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William Sanderson was born in Preston in 1884 to Thomas and Jane Sanderson (nee Lang), his parents had married in the Parish Church of St. John in Preston on the 19th August 1876. Thomas and Jane were both single and in their early thirties when they married, Thomas was 34 and Jane 33 and Jane had two children prior to their marriage; John (1871) and Thomas (1873). The couple went on to have at least another five children together including William, the others being; Robert (1881), James (1882), George (1885) and Joseph (1889).

William`s mother Jane passed away in 1899 and in 1901 he was living with his father at 12 Sydney Street East in Preston. The rest of the household consisted of; John, James, George and Joseph. William`s father was a mason`s labourer and William was working as a cotton spinner. On the 5th September 1902 he joined the Loyal North Lancashire Regiment, signing on for 3 years with the Colours and 9 years on the Reserve. He appears to have been quite small in stature, the Medical Officer describing him as standing at just over 5`1” tall with a 32” chest and weighing in at 111lbs. During this three years` service with the Colours William served in both Gibraltar and South Africa with the 2nd Battalion.

On the 25th July 1906 he married Sarah Cross in St. James` Church in Preston, At the time of the marriage William`s address was 78 Brunswick Street and Sarah was living at number 80, so he literally married the girl next door. Later the same year a daughter Jane Elizabeth arrived and she was followed by Elizabeth Ann (1908) and then a son William (1909). When the 1911 Census was recorded William and Sarah were living at 13 Rye Street in Preston with their three children and William was a labourer in the building trade. In the summer of 1914 William and Sarah had another child, a second son, and they named him Samuel.

As William was still a reservist at the outbreak of war he was recalled to the Colours on the 5th August 1914 and the following day he was posted to the 1st Battalion LNL with the Service number 6850. He sailed to France with the 1st Battalion on the 12th August 1914 as part of the BEF, the Battalion coming under the Command of the 2nd Brigade of the 1st Division.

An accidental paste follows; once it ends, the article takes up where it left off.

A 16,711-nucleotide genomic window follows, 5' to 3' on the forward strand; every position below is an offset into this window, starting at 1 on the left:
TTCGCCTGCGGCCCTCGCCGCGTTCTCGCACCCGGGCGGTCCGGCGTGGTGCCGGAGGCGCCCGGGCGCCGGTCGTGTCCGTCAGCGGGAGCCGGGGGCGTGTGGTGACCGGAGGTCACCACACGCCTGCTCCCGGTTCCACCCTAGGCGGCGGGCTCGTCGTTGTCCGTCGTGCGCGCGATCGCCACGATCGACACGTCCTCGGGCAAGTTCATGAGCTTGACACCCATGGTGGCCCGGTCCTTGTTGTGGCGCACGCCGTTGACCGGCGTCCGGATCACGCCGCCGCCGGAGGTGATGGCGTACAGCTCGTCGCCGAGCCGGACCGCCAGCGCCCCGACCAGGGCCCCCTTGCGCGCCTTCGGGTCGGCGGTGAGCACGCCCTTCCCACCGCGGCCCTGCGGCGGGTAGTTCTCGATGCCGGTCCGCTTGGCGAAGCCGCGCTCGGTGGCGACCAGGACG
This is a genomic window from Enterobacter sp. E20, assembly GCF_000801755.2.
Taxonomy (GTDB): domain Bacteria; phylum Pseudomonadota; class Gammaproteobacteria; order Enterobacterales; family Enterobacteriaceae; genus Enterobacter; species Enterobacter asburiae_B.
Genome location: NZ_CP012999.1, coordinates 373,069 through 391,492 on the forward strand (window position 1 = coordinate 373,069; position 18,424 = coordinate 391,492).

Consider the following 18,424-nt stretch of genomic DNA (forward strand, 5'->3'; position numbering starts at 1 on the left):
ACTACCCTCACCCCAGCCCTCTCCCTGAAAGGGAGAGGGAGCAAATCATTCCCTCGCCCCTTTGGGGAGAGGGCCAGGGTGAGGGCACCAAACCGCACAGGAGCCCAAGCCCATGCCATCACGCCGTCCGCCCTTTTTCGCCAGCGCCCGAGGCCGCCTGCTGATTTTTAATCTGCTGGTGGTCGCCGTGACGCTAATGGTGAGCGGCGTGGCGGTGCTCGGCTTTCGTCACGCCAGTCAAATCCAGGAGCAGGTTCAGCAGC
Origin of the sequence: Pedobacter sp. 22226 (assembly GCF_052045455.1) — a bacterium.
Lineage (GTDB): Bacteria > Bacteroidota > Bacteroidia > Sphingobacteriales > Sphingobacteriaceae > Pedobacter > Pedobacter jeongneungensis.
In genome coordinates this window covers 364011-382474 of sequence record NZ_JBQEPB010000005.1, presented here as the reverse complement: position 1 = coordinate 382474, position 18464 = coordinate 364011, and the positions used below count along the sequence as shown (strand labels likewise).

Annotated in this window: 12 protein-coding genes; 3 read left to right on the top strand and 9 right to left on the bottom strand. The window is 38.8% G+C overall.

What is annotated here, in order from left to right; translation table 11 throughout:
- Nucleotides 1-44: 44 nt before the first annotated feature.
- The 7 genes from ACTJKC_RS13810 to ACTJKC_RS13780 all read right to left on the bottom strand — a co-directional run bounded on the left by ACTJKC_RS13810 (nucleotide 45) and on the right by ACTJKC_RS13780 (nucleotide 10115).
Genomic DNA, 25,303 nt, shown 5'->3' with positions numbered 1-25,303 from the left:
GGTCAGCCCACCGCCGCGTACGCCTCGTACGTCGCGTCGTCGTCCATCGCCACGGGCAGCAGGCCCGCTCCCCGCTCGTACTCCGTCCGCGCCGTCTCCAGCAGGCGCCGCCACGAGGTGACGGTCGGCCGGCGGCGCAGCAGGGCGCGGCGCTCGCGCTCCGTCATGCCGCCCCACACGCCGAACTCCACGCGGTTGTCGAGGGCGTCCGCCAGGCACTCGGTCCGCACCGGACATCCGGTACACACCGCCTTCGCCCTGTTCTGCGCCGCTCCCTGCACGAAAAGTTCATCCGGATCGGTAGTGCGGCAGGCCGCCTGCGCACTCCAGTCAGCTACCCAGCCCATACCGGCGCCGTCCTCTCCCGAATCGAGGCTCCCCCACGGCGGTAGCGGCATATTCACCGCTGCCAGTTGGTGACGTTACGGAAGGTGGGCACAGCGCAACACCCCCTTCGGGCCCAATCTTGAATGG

Just over a month after landing in France William was wounded in the arm by shrapnel during the Battalion`s involvement in the Battle of the Aisne (12th – 15th September, 1914). Read Diary of a Second Lieutenant (1st Battalion) for details of the action, click here……

Because of his injuries William was shipped back to a hospital in England for treatment. After he returned home to Preston he gave an interview to the Preston Herald, published under the date 10th October 1914;

“Preston Soldier`s Story of the War”

“There is at present in Preston, Private W. Sanderson, 1st Batt. Loyal North Lancs, who was wounded at Vendrecy (sic) three weeks ago. The Prestonian was wounded in the arm by a piece of shrapnel shell, and in order to obtain treatment had to crawl a mile and a half to get clear of the enemy`s line of fire. Like most other soldiers who have been drafted home wounded, Sanderson has a contempt for the German infantry fire, but a wholesome regard for the shell fire which they pour on our lines. It is, he thinks, due to their possession of such a great advantage over us in the number of machine guns and heavy artillery that they are able to hold out so well against the pluck and dash of the Allied lines. He affirms that, learning from the terrible punishment meted out to them by our men, the Germans now copy our tactics of extended fighting.